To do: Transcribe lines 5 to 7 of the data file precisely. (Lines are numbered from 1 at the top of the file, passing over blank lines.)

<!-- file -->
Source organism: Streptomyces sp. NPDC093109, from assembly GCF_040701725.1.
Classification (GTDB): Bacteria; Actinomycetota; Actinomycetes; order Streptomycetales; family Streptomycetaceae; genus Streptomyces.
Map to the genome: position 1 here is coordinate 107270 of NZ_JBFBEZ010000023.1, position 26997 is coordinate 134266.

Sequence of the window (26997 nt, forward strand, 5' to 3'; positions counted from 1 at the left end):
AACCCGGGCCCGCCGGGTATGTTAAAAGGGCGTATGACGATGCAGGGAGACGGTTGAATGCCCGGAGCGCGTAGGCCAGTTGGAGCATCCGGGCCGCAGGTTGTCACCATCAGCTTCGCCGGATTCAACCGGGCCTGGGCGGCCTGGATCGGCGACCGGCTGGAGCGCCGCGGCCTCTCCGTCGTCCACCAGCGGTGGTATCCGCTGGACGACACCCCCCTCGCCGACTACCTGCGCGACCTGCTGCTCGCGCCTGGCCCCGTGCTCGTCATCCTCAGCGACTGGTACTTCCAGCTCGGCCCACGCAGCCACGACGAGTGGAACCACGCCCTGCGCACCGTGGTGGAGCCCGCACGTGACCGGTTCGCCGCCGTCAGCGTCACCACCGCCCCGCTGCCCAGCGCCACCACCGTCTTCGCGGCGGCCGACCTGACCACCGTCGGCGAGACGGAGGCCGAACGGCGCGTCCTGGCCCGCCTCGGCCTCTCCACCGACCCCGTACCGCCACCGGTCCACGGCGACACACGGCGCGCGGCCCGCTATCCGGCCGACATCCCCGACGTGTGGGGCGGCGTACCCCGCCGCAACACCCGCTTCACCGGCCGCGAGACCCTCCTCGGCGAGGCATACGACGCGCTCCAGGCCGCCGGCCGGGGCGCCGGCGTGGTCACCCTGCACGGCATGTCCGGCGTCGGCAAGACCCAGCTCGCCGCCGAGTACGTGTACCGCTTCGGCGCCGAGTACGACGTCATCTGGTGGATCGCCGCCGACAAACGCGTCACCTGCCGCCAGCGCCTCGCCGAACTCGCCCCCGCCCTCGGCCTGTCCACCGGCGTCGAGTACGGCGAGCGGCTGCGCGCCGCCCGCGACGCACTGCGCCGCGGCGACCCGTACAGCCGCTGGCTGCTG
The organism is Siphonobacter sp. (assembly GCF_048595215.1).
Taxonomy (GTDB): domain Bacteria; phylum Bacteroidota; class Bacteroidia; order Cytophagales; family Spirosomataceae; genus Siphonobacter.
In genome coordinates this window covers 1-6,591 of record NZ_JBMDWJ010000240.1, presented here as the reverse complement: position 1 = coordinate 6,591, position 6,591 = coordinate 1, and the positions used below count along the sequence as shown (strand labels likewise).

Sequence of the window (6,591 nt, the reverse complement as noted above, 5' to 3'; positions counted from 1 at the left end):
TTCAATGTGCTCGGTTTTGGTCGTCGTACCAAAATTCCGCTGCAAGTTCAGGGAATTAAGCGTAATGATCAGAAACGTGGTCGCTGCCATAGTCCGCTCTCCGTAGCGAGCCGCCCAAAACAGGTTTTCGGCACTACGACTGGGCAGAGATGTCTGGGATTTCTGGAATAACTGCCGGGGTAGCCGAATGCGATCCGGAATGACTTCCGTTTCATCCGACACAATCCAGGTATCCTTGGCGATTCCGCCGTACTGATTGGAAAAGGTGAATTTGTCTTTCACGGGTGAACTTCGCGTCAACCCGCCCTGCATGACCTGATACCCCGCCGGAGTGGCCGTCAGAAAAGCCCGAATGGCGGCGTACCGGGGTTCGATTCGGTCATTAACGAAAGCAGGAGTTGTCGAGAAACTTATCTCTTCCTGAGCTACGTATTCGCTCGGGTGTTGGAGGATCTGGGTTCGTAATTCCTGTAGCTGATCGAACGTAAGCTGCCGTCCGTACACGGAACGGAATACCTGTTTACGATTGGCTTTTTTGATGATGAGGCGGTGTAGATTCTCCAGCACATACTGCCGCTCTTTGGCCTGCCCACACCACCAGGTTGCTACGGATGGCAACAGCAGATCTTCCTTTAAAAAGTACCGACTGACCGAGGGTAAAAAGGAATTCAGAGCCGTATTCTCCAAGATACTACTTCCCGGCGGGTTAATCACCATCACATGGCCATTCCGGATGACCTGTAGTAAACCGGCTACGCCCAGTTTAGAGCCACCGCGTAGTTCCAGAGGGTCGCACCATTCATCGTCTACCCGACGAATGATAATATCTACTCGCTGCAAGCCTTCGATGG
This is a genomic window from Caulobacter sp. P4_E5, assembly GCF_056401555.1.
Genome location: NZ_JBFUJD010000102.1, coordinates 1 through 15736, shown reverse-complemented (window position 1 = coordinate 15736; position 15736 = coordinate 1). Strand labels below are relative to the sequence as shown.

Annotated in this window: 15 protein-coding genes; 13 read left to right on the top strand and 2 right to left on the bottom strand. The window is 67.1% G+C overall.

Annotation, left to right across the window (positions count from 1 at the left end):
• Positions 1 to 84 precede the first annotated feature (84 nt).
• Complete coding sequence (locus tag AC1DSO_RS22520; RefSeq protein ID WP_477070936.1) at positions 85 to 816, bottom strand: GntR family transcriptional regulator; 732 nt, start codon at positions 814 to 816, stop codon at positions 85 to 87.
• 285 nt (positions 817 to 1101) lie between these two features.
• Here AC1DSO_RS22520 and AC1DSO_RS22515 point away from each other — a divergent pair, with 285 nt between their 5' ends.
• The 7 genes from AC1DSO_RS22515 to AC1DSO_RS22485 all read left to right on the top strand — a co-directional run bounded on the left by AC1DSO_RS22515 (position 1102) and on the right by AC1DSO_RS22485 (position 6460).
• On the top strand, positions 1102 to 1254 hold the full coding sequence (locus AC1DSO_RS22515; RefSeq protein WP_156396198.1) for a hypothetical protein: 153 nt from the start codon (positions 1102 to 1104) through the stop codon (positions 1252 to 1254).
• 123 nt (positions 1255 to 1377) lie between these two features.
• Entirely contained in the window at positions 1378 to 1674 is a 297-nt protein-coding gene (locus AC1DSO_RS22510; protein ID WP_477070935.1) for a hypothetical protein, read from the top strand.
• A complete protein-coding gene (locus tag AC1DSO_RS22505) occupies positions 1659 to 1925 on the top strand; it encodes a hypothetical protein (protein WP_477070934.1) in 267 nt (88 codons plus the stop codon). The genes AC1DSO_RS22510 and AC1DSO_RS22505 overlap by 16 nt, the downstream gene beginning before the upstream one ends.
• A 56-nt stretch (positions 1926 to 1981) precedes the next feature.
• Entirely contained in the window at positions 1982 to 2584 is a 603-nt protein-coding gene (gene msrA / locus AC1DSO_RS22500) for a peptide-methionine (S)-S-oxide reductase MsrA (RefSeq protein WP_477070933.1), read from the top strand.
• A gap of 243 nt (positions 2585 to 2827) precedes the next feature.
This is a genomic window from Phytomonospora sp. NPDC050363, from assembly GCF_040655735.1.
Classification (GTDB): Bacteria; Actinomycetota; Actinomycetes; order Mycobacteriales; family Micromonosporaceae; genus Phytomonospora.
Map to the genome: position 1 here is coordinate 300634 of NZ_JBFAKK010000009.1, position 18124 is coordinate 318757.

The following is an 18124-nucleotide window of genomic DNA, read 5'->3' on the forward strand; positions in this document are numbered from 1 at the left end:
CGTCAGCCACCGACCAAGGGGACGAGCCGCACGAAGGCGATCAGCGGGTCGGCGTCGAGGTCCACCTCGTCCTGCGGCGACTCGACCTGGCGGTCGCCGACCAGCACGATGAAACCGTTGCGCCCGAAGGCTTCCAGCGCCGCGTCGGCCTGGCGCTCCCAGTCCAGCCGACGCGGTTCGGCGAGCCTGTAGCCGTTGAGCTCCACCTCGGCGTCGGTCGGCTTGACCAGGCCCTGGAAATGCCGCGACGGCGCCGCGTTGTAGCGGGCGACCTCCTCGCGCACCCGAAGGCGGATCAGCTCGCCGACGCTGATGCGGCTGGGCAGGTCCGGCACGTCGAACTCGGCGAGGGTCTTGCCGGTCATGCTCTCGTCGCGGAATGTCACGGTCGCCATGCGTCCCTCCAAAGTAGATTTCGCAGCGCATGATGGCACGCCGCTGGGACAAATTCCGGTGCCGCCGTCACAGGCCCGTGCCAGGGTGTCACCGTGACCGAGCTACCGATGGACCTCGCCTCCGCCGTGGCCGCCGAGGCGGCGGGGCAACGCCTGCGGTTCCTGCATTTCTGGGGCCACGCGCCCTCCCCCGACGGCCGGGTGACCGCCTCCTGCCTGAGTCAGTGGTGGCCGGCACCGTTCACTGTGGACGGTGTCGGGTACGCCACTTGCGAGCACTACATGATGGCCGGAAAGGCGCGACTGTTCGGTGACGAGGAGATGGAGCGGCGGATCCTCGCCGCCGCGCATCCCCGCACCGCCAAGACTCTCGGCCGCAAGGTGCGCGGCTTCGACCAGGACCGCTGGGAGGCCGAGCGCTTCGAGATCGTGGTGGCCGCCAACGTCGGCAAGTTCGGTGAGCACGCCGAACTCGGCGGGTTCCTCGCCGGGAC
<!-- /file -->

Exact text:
AACCCGGGCCCGCCGGGTATGTTAAAAGGGCGTATGACGATGCAGGGAGACGGTTGAATGCCCGGAGCGCGTAGGCCAGTTGGAGCATCCGGGCCGCAGGTTGTCACCATCAGCTTCGCCGGATTCAACCGGGCCTGGGCGGCCTGGATCGGCGACCGGCTGGAGCGCCGCGGCCTCTCCGTCGTCCACCAGCGGTGGTATCCGCTGGACGACACCCCCCTCGCCGACTACCTGCGCGACCTGCTGCTCGCGCCTGGCCCCGTGCTCGTCATCCTCAGCGACTGGTACTTCCAGCTCGGCCCACGCAGCCACGACGAGTGGAACCACGCCCTGCGCACCGTGGTGGAGCCCGCACGTGACCGGTTCGCCGCCGTCAGCGTCACCACCGCCCCGCTGCCCAGCGCCACCACCGTCTTCGCGGCGGCCGACCTGACCACCGTCGGCGAGACGGAGGCCGAACGGCGCGTCCTGGCCCGCCTCGGCCTCTCCACCGACCCCGTACCGCCACCGGTCCACGGCGACACACGGCGCGCGGCCCGCTATCCGGCCGACATCCCCGACGTGTGGGGCGGCGTACCCCGCCGCAACACCCGCTTCACCGGCCGCGAGACCCTCCTCGGCGAGGCATACGACGCGCTCCAGGCCGCCGGCCGGGGCGCCGGCGTGGTCACCCTGCACGGCATGTCCGGCGTCGGCAAGACCCAGCTCGCCGCCGAGTACGTGTACCGCTTCGGCGCCGAGTACGACGTCATCTGGTGGATCGCCGCCGACAAACGCGTCACCTGCCGCCAGCGCCTCGCCGAACTCGCCCCCGCCCTCGGCCTGTCCACCGGCGTCGAGTACGGCGAGCGGCTGCGCGCCGCCCGCGACGCACTGCGCCGCGGCGACCCGTACAGCCGCTGGCTGCTG
The organism is Siphonobacter sp. (assembly GCF_048595215.1).
Taxonomy (GTDB): domain Bacteria; phylum Bacteroidota; class Bacteroidia; order Cytophagales; family Spirosomataceae; genus Siphonobacter.